¶ 40 Expense of Remedying Dangerous Condition
¶ 41 We complete our analysis of defendants' duty to plaintiff by considering whether the expense and inconvenience of remedying the dangerous condition is slight when compared to the risk to children. Mt. Zion State Bank, 169 Ill. 2d at 116-17; Kahn, 5 Ill. 2d at 625; accord Restatement (Second) of Torts § 339(d) (1965). At trial, each side presented an expert witness who testified as to the relative burdens and benefits of erecting fencing and related structures such as overpasses to remedy the risk of children jumping onto moving trains. Plaintiff's expert testified that fencing between Central and Ridgeland Avenues would suffice, while defendants' expert testified that fencing would have to be erected along the entire right-of-way. The appellate court concluded that plaintiff's expert testimony was sufficient for the jury to find that plaintiff's proposed remedy would have prevented his injury, which precludes a judgment n.o.v. in favor of defendants. 2011 IL App (1st) 100209, ¶¶ 68-84.
¶ 42 We disagree. Again, the existence of a duty "is entirely a question of law, to be determined by reference to the body of statutes, rules, principles and precedents which make up the law; and it must be determined only by the court. It is no part of the province of a jury ***." Prosser and Keeton on Torts § 37, at 236 (W. Page Keeton et al. eds., 5th ed. 1984). This issue is an element of the analysis recognized by Kahn and its progeny, in accord with section 339 of the Restatement (Second) of Torts. If the test is satisfied, a duty of reasonable care to a trespassing child is imposed on a landowner. Absent this, the landowner owes no such duty. Again, this duty determination is a question of law for the court and not for a jury. Mt. Zion State Bank, 169 Ill. 2d at 116.
¶ 43 Courts have generally answered in the negative the question whether the expense and inconvenience of remedying this dangerous condition is slight when compared to the risk to children. "A railroad company does not have a duty to fence its property to prevent trespassing children from boarding its moving trains." Frazee v. St. Louis-San Francisco Ry. Co., 549 P.2d 561, 565 (Kan. 1976); accord Holland, 431 A.2d at 603 n.11 (collecting cases); Alston, 433 F. Supp. at 559 n.28 (collecting cases); Wade R. Habeeb, Annotation, Railroad's Liability for Injury to or Death of Child on Moving Train Other Than As Paying or Proper Passenger, 35 A.L.R.3d 9, § 4(a) (1971). Courts have essentially explained that if a duty were imposed on a railroad to erect a fence where one accident occurred, the railroad "would likewise be subject to the duty of fencing the innumerable places along its many miles of tracks frequented by trespassing children." Dugan v. Pennsylvania R.R. Co., 127 A.2d 343, 348 (Pa. 1956). We hold that Illinois law does not impose any such requirement. See Illinois State Trust Co. v. Terminal R.R. Ass'n of St. Louis, 440 F.2d 497, 501 (7th Cir. 1971) (applying Illinois law).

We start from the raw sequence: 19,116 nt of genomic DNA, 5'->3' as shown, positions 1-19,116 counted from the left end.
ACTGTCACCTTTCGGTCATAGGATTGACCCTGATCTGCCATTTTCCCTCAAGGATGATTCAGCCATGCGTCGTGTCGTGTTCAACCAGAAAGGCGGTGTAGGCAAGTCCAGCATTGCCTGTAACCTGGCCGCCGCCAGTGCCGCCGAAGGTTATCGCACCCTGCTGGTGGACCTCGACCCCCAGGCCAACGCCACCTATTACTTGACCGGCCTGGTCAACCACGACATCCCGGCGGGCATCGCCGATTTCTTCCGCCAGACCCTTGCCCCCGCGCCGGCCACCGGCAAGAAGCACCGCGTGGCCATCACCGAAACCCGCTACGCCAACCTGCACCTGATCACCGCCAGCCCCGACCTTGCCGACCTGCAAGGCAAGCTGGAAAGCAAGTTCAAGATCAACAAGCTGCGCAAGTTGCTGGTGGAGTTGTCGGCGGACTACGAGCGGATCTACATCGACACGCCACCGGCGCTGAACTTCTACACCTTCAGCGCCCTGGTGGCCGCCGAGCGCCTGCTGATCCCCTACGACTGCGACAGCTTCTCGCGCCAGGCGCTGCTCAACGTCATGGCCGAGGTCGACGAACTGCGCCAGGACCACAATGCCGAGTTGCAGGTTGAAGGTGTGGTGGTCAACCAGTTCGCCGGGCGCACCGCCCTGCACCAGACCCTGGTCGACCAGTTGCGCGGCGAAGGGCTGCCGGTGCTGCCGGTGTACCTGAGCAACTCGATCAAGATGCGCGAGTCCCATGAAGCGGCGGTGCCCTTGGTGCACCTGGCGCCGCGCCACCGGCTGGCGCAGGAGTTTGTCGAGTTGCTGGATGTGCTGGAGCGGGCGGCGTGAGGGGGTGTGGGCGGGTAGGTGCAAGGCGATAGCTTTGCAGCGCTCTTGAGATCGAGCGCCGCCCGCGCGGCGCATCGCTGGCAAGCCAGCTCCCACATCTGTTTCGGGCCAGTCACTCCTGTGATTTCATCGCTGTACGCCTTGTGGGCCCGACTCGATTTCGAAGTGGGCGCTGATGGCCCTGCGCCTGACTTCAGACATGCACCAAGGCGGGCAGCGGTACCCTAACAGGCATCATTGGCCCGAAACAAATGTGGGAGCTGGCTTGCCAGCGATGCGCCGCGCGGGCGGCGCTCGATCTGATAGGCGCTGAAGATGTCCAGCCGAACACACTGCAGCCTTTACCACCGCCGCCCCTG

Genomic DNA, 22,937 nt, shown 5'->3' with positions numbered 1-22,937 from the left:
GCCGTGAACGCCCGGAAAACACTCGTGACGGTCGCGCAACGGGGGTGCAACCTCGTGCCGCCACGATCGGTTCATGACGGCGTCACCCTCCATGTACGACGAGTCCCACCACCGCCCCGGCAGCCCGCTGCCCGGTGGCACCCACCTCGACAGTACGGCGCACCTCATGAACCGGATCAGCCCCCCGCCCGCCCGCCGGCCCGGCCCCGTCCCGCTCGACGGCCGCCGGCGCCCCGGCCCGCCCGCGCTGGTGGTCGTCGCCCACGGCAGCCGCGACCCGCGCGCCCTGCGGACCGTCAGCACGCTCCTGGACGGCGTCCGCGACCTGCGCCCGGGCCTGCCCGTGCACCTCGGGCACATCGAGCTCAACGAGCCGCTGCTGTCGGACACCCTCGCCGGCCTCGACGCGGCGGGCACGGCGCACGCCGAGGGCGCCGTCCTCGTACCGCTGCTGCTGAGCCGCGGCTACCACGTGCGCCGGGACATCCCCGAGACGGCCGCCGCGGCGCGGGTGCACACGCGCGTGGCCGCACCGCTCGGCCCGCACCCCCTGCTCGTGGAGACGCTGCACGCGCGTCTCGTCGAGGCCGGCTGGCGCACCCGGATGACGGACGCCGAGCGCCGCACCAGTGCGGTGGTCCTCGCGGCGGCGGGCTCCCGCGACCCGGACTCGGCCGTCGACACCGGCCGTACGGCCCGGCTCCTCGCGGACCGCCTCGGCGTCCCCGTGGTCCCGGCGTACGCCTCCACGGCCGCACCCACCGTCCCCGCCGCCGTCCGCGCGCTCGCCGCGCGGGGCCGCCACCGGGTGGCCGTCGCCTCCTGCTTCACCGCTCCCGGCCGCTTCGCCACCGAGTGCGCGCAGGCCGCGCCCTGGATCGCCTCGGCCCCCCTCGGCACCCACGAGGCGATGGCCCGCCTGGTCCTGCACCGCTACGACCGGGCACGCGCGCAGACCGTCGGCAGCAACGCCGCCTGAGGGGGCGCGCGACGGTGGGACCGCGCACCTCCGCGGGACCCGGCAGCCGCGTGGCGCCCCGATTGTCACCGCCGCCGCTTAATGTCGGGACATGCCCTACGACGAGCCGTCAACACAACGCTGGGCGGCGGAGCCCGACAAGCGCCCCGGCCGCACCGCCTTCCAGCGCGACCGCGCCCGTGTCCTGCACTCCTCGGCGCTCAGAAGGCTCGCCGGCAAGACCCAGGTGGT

¶ 44 We reach this conclusion even considering plaintiff's own testimony. Plaintiff and his friends paid no attention to the existing fence segments; they paid no attention to the posted warning sign; they were not even trying to get to the other side of the tracks. Rather, plaintiff admitted that he was trying to impress his friends. No fence would have prevented such bravado. See, e.g., Nolley v. Chicago, Milwaukee, St. Paul & Pacific R.R., 183 F.2d 566, 569 (8th Cir. 1950).
¶ 45 In sum, because plaintiff was a trespasser, defendants owed him no duty of reasonable care, except to refrain from willfully and wantonly injuring him, which plaintiff does not allege. Because plaintiff was a child, Kahn and its progeny provide an exception to the "no duty" rule, and would impose on defendants a duty of reasonable care toward plaintiff, if its required elements were satisfied. This determination of defendants' duty is a question of law for the court; the circuit and appellate courts committed reversible error in viewing defendants' duty to plaintiff as an issue of fact for the jury to determine. We hold that this exception is not available to plaintiff. It is always unfortunate when a child gets injured while playing, but the responsibility for a child's safety lies primarily with his parents, whose duty it is to see that the child does not endanger himself. Driscoll v. C. Rasmussen Corp., 35 Ill. 2d 74, 79 (1966). Thus, as a matter of law, defendants did not owe plaintiff a duty.
¶ 46 Because defendants did not owe plaintiff a legal duty, we hold that they were entitled to a judgment n.o.v. See Washington, 188 Ill. 2d at 238-39. Therefore, the judgments of the appellate and circuit courts are reversed without remand. See Harris, 2012 IL 112525, ¶ 26. Accordingly, we need not address defendants' alternative contention that they are entitled to a new trial.
¶ 47 III. CONCLUSION
¶ 48 For the foregoing reasons, the judgments of the appellate court and the circuit court of Cook County are reversed.
¶ 49 Judgments reversed.